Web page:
What US. Customs know about you.

by | Jan 2, 2021 | Anonymous Living, Anonymous Travel, Fugitive, New Identity, us customs

Sharing Information Between US and Canada Customs

US and Canadian Customs are now sharing a vast amount of information about their citizens. Additionally, US Customs is making your information available to many foreign governments. Furthermore, some information is also shared with non-government companies. Once the information is shared, it becomes part of the other entities’ databases, so your information can end up in databases worldwide.

Technology at the Borders

Thanks to license plate readers and RFID technology in passports and other documents, border agents know who is approaching them before you arrive at the customs station. Consequently, this information is run against their databases, which will automatically flag persons who warrant additional inspection. See our page on Border Searches for details on what they can search if you trigger a secondary inspection.

Types of Information Available to Customs Officers

To help evaluate whether to allow you to enter their country, border agents have access to various databases that provide an extensive range of information, including:

  • Canadian Police Information Centre (CPIC) database: Contains records of criminal activity, warrants, and other police information in Canada.
  • National Crime Information Center (NCIC): The FBI’s electronic clearinghouse of crime data, which includes information on:
    • Wanted persons
    • Missing persons
    • Stolen property
    • Criminal histories
  • Canadian Integrated Customs Enforcement System (ICES): Monitors customs enforcement activities and stores relevant data.
  • U.S. Border Crossing Information (BCI) system: Tracks the entry and exit of individuals at U.S. borders.
  • FBI Terrorist Screening Database (TSDB): Lists individuals suspected of involvement in terrorist activities.
  • U.S. Interagency Border Inspection System (IBIS): Aggregates data from various sources to support border inspections.
  • Automated Targeting System (ATS): Maintained by the U.S. Department of Homeland Security (DHS), this system:
    • Analyzes data on individuals crossing U.S. borders
    • Assigns a risk score based on travel patterns and other factors

Additional Data Accessible to Customs Officers

Customs officers can access various other types of information, including:

  • Personal Identification:
    • Name
    • Date of birth
    • Citizenship
    • Address
  • Travel Details:
    • Mode of travel (e.g., car, plane, boat)
    • Purpose of travel
    • Value of goods purchased abroad
  • Criminal History: Records of past criminal activity, arrests, and convictions.
  • Family and Relatives: Information about family members and relatives.
  • Tax Information: Including any delinquent tax payments.
  • Employment: Current job and employment history.
  • Border Crossing History: A complete record of all border crossings, including state ports where checks occurred.
  • Travel Programs: Membership in programs like Global Entry or NEXUS.
  • Military Service: Information about military service, including any dishonourable discharges.
  • Legal Issues: Protection or restraining orders, particularly those related to domestic violence.
  • Mental Health: Records of mental health issues, including hospitalizations for attempted suicide, which can affect entry decisions.
  • Financial Information: Credit card data, property records, and other financial details.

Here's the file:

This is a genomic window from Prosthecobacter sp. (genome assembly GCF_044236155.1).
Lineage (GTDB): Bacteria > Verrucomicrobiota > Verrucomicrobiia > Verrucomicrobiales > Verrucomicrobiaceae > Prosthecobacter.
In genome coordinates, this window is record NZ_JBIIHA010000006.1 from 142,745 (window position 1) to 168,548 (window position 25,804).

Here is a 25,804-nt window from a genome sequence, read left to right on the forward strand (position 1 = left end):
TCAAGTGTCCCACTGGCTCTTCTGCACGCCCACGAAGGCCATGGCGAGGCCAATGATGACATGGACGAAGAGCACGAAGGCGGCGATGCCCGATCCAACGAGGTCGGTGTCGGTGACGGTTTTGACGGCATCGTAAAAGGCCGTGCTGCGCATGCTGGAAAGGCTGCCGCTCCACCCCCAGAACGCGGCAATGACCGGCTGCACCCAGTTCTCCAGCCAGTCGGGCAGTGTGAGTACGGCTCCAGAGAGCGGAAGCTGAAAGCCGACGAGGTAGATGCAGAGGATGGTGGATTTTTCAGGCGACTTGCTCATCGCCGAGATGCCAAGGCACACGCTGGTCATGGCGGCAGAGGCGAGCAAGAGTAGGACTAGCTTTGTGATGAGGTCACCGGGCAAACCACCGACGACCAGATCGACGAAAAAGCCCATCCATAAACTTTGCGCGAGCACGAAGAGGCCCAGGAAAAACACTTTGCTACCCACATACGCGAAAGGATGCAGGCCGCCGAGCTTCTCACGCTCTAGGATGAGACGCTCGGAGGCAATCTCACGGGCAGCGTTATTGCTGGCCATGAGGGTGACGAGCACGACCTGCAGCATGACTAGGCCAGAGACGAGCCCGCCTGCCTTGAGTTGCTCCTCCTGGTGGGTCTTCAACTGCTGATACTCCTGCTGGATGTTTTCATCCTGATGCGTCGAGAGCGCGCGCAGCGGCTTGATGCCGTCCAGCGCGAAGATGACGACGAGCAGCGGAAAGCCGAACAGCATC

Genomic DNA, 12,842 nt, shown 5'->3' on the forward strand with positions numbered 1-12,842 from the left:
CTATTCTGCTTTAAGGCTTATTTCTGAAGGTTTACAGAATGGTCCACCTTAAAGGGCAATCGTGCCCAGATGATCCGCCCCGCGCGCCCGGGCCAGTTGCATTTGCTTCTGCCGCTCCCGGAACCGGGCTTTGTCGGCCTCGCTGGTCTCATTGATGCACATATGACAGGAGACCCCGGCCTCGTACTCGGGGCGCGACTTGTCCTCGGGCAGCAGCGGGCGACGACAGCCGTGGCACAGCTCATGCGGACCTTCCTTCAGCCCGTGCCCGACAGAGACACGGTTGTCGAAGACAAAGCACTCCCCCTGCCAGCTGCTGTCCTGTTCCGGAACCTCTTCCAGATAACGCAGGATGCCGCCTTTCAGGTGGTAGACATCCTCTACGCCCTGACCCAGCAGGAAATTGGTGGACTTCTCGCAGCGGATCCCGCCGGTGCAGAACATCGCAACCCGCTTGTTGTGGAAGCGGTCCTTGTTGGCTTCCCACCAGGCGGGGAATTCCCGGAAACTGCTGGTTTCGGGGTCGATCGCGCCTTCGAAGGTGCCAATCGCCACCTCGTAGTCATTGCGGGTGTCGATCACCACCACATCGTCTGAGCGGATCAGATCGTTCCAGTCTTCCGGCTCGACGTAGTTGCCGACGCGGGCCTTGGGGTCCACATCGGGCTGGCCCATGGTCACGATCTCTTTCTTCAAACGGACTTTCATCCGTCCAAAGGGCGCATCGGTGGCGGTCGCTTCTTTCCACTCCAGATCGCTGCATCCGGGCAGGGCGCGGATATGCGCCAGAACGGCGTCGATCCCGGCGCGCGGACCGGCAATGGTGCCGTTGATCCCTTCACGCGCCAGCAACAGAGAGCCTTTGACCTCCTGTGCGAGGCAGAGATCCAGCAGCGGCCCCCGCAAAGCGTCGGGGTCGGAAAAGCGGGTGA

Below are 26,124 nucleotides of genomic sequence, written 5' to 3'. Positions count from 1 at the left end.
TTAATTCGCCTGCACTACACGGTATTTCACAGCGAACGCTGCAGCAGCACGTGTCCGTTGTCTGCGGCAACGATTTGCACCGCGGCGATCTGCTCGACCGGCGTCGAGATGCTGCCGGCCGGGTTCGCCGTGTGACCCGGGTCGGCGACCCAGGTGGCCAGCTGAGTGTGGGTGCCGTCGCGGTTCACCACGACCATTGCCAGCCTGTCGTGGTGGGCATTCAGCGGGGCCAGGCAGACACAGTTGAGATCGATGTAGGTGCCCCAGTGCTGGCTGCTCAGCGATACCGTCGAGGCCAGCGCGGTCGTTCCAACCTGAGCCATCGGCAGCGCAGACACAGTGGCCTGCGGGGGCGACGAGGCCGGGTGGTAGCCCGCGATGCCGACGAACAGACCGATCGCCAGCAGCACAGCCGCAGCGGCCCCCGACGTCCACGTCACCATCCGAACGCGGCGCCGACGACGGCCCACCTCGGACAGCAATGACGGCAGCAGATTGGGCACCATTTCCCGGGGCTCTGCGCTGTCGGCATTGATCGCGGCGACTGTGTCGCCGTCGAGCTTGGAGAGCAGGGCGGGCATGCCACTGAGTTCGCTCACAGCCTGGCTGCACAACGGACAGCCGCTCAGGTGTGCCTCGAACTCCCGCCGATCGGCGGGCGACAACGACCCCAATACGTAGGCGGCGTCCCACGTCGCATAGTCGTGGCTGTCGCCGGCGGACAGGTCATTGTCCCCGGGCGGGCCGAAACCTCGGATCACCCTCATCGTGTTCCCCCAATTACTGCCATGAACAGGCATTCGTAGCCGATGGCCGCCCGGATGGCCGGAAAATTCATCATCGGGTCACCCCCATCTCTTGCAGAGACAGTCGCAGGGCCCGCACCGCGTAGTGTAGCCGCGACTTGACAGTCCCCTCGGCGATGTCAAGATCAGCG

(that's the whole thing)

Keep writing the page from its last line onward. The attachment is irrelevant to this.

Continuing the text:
• Contact Information: Telephone numbers and email addresses.
  • Travel Agency: Information about the travel agency or agent used.
  • Flight Information: Details of frequent flyer programs, one-way tickets purchased, and flight no-show history.
  • Physical Characteristics: Descriptions of bodily features.
  • Law Enforcement Intelligence: Various forms of intelligence gathered by law enforcement agencies.
  • Social Media: Information gathered from public social media accounts.

Systems and Processes

License plate readers capture vehicle information at border crossings. Moreover, RFID technology is used in passports and other documents to identify individuals quickly. This information is run against various databases to flag individuals for additional inspection if needed. Thus, systems automatically flag individuals based on risk scores or suspicious patterns.

By leveraging this extensive information, customs officers can make informed decisions about allowing individuals to enter their country and identify those who may pose a risk.

Information Captured at Borders

Every time you cross a border, the following information is captured and put into a database:

  • Your name
  • Date of birth
  • Citizenship
  • Address
  • Mode of travel
  • Purpose of travel
  • Value of goods purchased abroad

Analysis of Travel Patterns

This information forms your history. Consequently, computers analyze passage histories to pinpoint people who have suspicious travel patterns. On subsequent trips, these individuals may be earmarked for closer scrutiny by customs officials and law enforcement agents.

Secondary Inspections

If you are pulled over for a secondary inspection or search, more information is collected and put into the database, including:

  • The reason for the additional screening
  • The results of any search
  • The border official interview notes
  • Details of any action taken
  • The names of your travel companions

Detailed Data Accessible to Border Officers

Below are some of the other things the U.S. and Canadian Border officers may be able to see if they want to dig deeper:

  • Any criminal history
  • Your citizenship status
  • Family members and relatives
  • Various types of tax information, such as any delinquent tax payments
  • Current job
  • A complete history of all border crossings, including state ports where there are border checks
  • Frequent traveller memberships such as Global Entry or NEXUS
  • Renouncement of U.S. citizenship
  • Dishonorable discharge from the armed forces
  • Protection/restraining orders for domestic violence
  • Mental health information, as police services uploaded an attempted suicide
  • Credit card data thanks to the U.S. Patriot Act
  • All of your contact telephone numbers
  • Your frequent-flyer information
  • The travel agency or travel agent you use
  • Any one-way tickets you’ve purchased
  • Your email addresses
  • Property records
  • Physical characteristics
  • Any law enforcement intelligence information
  • Your flight no-show history

As you can see, many government departments collect a lot of information. This collection can paint a pretty detailed picture of many citizens. Lastly, officials can dig into the internet to see what they can find about you in your social media accounts. It would be best to think twice about what you put up on your social networking site and how it might look to a police officer without much of a sense of humour. Of course, that is always good advice whether crossing a border or just looking for a job.